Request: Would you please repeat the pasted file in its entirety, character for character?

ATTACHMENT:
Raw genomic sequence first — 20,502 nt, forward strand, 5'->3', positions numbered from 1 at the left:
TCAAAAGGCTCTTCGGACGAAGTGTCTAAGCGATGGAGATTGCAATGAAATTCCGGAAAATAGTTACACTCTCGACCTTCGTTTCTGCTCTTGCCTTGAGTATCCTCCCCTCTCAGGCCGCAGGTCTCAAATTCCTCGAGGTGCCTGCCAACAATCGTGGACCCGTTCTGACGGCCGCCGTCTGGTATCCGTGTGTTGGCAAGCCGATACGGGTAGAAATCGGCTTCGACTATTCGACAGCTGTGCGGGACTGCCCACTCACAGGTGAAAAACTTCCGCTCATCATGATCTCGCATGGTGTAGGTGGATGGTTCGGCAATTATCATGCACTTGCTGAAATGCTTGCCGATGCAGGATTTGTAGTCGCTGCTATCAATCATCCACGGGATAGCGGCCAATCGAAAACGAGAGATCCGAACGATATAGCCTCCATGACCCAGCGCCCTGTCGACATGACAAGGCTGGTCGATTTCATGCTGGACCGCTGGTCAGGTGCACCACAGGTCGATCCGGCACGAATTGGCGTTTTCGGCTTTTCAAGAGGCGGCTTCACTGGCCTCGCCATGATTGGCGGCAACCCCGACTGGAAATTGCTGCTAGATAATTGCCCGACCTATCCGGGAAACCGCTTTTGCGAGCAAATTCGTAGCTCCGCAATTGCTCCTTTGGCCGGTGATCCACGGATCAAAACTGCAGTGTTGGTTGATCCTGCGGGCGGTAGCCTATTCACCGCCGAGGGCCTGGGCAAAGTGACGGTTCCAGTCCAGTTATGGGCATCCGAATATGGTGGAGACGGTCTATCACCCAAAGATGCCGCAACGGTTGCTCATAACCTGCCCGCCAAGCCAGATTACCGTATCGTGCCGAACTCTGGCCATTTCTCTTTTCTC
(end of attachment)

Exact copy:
Raw genomic sequence first — 20,502 nt, forward strand, 5'->3', positions numbered from 1 at the left:
TCAAAAGGCTCTTCGGACGAAGTGTCTAAGCGATGGAGATTGCAATGAAATTCCGGAAAATAGTTACACTCTCGACCTTCGTTTCTGCTCTTGCCTTGAGTATCCTCCCCTCTCAGGCCGCAGGTCTCAAATTCCTCGAGGTGCCTGCCAACAATCGTGGACCCGTTCTGACGGCCGCCGTCTGGTATCCGTGTGTTGGCAAGCCGATACGGGTAGAAATCGGCTTCGACTATTCGACAGCTGTGCGGGACTGCCCACTCACAGGTGAAAAACTTCCGCTCATCATGATCTCGCATGGTGTAGGTGGATGGTTCGGCAATTATCATGCACTTGCTGAAATGCTTGCCGATGCAGGATTTGTAGTCGCTGCTATCAATCATCCACGGGATAGCGGCCAATCGAAAACGAGAGATCCGAACGATATAGCCTCCATGACCCAGCGCCCTGTCGACATGACAAGGCTGGTCGATTTCATGCTGGACCGCTGGTCAGGTGCACCACAGGTCGATCCGGCACGAATTGGCGTTTTCGGCTTTTCAAGAGGCGGCTTCACTGGCCTCGCCATGATTGGCGGCAACCCCGACTGGAAATTGCTGCTAGATAATTGCCCGACCTATCCGGGAAACCGCTTTTGCGAGCAAATTCGTAGCTCCGCAATTGCTCCTTTGGCCGGTGATCCACGGATCAAAACTGCAGTGTTGGTTGATCCTGCGGGCGGTAGCCTATTCACCGCCGAGGGCCTGGGCAAAGTGACGGTTCCAGTCCAGTTATGGGCATCCGAATATGGTGGAGACGGTCTATCACCCAAAGATGCCGCAACGGTTGCTCATAACCTGCCCGCCAAGCCAGATTACCGTATCGTGCCGAACTCTGGCCATTTCTCTTTTCTC